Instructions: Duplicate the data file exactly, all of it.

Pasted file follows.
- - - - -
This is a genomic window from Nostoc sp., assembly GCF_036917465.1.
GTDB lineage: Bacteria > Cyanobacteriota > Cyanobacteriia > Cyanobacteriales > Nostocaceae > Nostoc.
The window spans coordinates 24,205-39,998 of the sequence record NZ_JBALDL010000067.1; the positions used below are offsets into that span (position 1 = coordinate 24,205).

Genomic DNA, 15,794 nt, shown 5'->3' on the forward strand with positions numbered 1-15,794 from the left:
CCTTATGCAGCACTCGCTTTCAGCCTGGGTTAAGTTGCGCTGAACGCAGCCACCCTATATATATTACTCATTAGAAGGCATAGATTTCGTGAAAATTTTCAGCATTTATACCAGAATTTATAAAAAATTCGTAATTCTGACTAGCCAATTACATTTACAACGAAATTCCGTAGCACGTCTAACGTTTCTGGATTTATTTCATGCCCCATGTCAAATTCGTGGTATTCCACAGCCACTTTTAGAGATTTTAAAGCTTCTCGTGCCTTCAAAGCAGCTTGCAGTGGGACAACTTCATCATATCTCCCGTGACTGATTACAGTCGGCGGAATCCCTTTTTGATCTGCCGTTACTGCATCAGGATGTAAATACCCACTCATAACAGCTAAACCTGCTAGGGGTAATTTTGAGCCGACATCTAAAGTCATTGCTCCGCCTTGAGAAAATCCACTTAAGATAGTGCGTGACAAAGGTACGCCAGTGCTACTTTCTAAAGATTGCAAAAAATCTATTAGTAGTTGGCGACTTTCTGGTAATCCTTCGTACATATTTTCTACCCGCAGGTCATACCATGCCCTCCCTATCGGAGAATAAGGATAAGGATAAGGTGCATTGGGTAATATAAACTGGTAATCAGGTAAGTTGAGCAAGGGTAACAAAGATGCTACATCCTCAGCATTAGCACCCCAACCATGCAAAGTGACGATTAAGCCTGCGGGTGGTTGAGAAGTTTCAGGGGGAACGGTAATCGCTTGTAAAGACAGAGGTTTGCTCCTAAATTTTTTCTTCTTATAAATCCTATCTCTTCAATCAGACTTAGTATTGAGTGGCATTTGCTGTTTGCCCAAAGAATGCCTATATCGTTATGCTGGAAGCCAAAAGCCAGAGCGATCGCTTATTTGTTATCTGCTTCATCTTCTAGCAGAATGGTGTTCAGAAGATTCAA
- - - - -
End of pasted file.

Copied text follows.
This is a genomic window from Nostoc sp., assembly GCF_036917465.1.
GTDB lineage: Bacteria > Cyanobacteriota > Cyanobacteriia > Cyanobacteriales > Nostocaceae > Nostoc.
The window spans coordinates 24,205-39,998 of the sequence record NZ_JBALDL010000067.1; the positions used below are offsets into that span (position 1 = coordinate 24,205).

Genomic DNA, 15,794 nt, shown 5'->3' on the forward strand with positions numbered 1-15,794 from the left:
CCTTATGCAGCACTCGCTTTCAGCCTGGGTTAAGTTGCGCTGAACGCAGCCACCCTATATATATTACTCATTAGAAGGCATAGATTTCGTGAAAATTTTCAGCATTTATACCAGAATTTATAAAAAATTCGTAATTCTGACTAGCCAATTACATTTACAACGAAATTCCGTAGCACGTCTAACGTTTCTGGATTTATTTCATGCCCCATGTCAAATTCGTGGTATTCCACAGCCACTTTTAGAGATTTTAAAGCTTCTCGTGCCTTCAAAGCAGCTTGCAGTGGGACAACTTCATCATATCTCCCGTGACTGATTACAGTCGGCGGAATCCCTTTTTGATCTGCCGTTACTGCATCAGGATGTAAATACCCACTCATAACAGCTAAACCTGCTAGGGGTAATTTTGAGCCGACATCTAAAGTCATTGCTCCGCCTTGAGAAAATCCACTTAAGATAGTGCGTGACAAAGGTACGCCAGTGCTACTTTCTAAAGATTGCAAAAAATCTATTAGTAGTTGGCGACTTTCTGGTAATCCTTCGTACATATTTTCTACCCGCAGGTCATACCATGCCCTCCCTATCGGAGAATAAGGATAAGGATAAGGTGCATTGGGTAATATAAACTGGTAATCAGGTAAGTTGAGCAAGGGTAACAAAGATGCTACATCCTCAGCATTAGCACCCCAACCATGCAAAGTGACGATTAAGCCTGCGGGTGGTTGAGAAGTTTCAGGGGGAACGGTAATCGCTTGTAAAGACAGAGGTTTGCTCCTAAATTTTTTCTTCTTATAAATCCTATCTCTTCAATCAGACTTAGTATTGAGTGGCATTTGCTGTTTGCCCAAAGAATGCCTATATCGTTATGCTGGAAGCCAAAAGCCAGAGCGATCGCTTATTTGTTATCTGCTTCATCTTCTAGCAGAATGGTGTTCAGAAGATTCAA